On March 16, the Tax Foundation published the latest edition of its annual report on taxes in the states.
On March 14, the California state controller’s office released a new estimate showing that the state is liable for $60 billion in health costs for retired state workers over the next 30 years.
In a March 10 commentary, the Tax Foundation reported that Tuba City, Arizona, appears to have the highest combined sales tax rate in the U.S.: 13.725 percent.
A March 9 Gallup poll examined support for various options for balancing state budgets.
On March 2, the Center for Retirement Research at Boston College unveiled a new database of state and local government pension plans.
On March 1, Republicans on the Senate Finance Committee and House Energy and Commerce Committee issued a report on the cost of Medicaid to the states. It estimates that the Affordable Care Act will increase state Medicaid costs by $118 billion between now and 2023. That same day, the Center on Budget and Policy Priorities criticized the report for failing to take into account cost saving measures in the Affordable Care Act.
A February 28 CBS News/New York Times poll asked people what their state should do to reduce a budget deficit. The number one option, favored by 40 percent of people, is to raise taxes, followed by cutting public employee benefits (22 percent), reducing funding for roads (20 percent), and decreasing spending for education (3 percent).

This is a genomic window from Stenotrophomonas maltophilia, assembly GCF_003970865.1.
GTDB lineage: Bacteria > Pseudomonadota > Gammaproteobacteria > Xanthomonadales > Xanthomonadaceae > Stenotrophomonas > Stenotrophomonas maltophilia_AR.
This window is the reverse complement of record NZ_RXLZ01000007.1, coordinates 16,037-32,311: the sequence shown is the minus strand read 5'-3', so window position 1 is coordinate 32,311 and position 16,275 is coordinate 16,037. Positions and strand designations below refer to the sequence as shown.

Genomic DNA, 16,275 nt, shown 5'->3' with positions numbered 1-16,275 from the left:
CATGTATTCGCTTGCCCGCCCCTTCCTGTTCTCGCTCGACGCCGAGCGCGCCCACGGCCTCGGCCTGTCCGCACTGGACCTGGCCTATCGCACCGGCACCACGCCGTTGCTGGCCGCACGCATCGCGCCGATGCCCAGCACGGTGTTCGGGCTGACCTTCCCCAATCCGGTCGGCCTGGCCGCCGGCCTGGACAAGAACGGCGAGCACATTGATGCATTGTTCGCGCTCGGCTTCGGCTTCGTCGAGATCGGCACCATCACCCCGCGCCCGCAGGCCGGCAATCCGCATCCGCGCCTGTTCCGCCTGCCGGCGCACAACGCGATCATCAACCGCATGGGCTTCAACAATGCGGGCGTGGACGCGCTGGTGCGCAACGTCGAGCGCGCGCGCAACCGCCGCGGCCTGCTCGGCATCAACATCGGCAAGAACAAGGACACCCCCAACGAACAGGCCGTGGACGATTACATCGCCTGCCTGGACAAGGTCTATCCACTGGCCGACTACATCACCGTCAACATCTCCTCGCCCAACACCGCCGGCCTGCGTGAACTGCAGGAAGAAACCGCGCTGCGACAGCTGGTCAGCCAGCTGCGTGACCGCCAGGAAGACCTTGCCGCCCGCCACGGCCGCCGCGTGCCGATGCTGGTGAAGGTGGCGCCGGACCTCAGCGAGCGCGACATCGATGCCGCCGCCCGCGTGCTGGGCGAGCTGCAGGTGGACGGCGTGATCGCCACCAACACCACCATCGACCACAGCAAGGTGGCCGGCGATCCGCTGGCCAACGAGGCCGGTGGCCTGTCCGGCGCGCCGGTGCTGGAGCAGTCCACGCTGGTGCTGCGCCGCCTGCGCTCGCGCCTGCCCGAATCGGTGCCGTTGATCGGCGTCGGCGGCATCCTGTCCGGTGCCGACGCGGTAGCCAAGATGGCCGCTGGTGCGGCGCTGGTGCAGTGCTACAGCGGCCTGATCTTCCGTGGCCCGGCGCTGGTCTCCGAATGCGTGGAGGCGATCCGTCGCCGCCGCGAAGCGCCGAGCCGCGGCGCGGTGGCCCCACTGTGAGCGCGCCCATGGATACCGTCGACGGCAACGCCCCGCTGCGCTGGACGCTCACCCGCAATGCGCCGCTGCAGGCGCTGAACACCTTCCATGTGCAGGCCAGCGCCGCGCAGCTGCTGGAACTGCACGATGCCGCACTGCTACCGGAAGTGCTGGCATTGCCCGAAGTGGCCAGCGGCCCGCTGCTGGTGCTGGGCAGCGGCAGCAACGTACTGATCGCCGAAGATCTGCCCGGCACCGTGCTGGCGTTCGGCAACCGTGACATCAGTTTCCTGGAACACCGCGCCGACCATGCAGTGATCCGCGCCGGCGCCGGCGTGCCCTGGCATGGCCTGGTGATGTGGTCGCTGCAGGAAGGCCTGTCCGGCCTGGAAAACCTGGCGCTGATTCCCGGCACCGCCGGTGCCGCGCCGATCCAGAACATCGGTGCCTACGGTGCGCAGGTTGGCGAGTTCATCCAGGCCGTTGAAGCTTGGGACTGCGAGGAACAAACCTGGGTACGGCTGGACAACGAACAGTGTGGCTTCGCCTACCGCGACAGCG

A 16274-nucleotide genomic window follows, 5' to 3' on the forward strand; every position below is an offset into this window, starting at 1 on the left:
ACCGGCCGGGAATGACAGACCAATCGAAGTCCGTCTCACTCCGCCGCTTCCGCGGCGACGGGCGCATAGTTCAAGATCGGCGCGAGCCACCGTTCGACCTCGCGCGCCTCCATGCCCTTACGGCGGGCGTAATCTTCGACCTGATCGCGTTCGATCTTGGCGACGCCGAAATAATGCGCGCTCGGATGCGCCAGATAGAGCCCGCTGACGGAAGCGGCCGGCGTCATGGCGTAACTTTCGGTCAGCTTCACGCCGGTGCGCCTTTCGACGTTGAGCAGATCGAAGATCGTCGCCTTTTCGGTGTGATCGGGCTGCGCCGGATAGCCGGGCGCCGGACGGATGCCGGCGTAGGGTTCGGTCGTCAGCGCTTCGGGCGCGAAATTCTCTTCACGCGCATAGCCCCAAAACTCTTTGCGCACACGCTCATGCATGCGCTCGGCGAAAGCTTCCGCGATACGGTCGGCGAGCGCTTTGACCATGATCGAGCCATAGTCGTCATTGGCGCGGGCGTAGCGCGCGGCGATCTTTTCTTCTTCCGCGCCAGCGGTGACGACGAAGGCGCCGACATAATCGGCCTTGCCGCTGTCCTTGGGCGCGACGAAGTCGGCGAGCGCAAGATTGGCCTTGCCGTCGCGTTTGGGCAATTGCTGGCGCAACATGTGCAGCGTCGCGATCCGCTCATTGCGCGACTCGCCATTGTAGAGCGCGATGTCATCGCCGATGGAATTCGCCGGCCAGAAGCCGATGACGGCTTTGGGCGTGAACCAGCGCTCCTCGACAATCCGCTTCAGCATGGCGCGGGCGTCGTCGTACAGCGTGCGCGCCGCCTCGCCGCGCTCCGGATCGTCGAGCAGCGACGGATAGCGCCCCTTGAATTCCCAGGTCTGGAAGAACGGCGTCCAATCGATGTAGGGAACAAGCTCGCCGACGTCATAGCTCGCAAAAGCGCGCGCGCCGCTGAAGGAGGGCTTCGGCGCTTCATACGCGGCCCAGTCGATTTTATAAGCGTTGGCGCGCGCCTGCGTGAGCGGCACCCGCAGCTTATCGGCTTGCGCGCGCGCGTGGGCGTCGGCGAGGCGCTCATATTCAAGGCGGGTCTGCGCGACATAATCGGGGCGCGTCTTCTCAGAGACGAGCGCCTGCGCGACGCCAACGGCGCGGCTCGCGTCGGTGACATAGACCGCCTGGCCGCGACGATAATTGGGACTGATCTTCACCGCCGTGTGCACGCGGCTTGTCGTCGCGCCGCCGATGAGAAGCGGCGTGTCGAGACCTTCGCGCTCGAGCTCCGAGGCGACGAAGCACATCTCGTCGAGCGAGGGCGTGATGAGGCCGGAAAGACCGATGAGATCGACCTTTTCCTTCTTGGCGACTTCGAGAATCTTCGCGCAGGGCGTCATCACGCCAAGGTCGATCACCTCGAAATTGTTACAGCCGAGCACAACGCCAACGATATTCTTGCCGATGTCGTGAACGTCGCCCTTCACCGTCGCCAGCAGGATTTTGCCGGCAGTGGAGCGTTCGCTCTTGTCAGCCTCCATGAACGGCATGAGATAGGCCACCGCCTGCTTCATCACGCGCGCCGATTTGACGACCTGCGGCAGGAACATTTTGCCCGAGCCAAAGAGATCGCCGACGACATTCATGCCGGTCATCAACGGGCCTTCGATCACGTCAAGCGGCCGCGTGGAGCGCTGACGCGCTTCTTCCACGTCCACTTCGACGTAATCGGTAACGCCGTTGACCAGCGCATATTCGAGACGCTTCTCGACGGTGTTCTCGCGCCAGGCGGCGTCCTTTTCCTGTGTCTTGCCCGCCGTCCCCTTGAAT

Also on February 28, the National Bureau of Economic Research released a working paper on the economics of state and local government pensions. That same day, the NBER also posted a working paper that examined the extent to which public sector labor unions are able to extract “rents” in the form of higher pay and benefits than economically justified.
On February 27, the New York Times held a roundtable discussion on reforming state and local government pension systems.
I last posted items on this topic on February 15.
Bruce Bartlett is an American historian and columnist who focuses on the intersection between politics and economics. He blogs daily and writes a weekly column at The Fiscal Times. Bartlett has written for Forbes Magazine and Creators Syndicate, and his work is informed by many years in government, including as a senior policy analyst in the Reagan White House. He is the author of seven books including the New York Times best-seller, Imposter: How George W. Bush Bankrupted America and Betrayed the Reagan Legacy (Doubleday, 2006).